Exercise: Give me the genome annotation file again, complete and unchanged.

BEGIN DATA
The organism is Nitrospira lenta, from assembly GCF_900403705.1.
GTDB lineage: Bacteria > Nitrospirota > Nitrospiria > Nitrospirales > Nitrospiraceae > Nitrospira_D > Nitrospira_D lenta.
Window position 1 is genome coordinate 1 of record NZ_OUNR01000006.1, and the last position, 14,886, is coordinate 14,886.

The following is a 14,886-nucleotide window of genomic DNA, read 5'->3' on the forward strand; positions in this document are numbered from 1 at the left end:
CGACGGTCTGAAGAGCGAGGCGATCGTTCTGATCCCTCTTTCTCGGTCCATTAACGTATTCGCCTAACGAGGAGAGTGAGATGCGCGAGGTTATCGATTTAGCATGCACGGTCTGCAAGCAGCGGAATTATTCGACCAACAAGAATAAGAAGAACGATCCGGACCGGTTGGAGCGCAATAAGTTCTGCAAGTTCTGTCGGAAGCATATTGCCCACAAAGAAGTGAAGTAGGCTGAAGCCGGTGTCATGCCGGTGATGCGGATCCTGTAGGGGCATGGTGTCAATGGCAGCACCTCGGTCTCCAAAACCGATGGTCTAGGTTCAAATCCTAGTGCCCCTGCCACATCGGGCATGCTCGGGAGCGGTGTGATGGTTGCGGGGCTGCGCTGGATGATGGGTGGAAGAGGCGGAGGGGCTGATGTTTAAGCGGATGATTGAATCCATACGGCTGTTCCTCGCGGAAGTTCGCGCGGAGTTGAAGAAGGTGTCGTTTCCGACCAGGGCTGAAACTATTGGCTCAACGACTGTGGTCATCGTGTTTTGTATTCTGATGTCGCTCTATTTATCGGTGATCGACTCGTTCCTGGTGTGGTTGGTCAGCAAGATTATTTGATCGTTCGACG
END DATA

The organism is Nitrospira lenta, from assembly GCF_900403705.1.
GTDB lineage: Bacteria > Nitrospirota > Nitrospiria > Nitrospirales > Nitrospiraceae > Nitrospira_D > Nitrospira_D lenta.
Window position 1 is genome coordinate 1 of record NZ_OUNR01000006.1, and the last position, 14,886, is coordinate 14,886.

The following is a 14,886-nucleotide window of genomic DNA, read 5'->3' on the forward strand; positions in this document are numbered from 1 at the left end:
CGACGGTCTGAAGAGCGAGGCGATCGTTCTGATCCCTCTTTCTCGGTCCATTAACGTATTCGCCTAACGAGGAGAGTGAGATGCGCGAGGTTATCGATTTAGCATGCACGGTCTGCAAGCAGCGGAATTATTCGACCAACAAGAATAAGAAGAACGATCCGGACCGGTTGGAGCGCAATAAGTTCTGCAAGTTCTGTCGGAAGCATATTGCCCACAAAGAAGTGAAGTAGGCTGAAGCCGGTGTCATGCCGGTGATGCGGATCCTGTAGGGGCATGGTGTCAATGGCAGCACCTCGGTCTCCAAAACCGATGGTCTAGGTTCAAATCCTAGTGCCCCTGCCACATCGGGCATGCTCGGGAGCGGTGTGATGGTTGCGGGGCTGCGCTGGATGATGGGTGGAAGAGGCGGAGGGGCTGATGTTTAAGCGGATGATTGAATCCATACGGCTGTTCCTCGCGGAAGTTCGCGCGGAGTTGAAGAAGGTGTCGTTTCCGACCAGGGCTGAAACTATTGGCTCAACGACTGTGGTCATCGTGTTTTGTATTCTGATGTCGCTCTATTTATCGGTGATCGACTCGTTCCTGGTGTGGTTGGTCAGCAAGATTATTTGATCGTTCGACG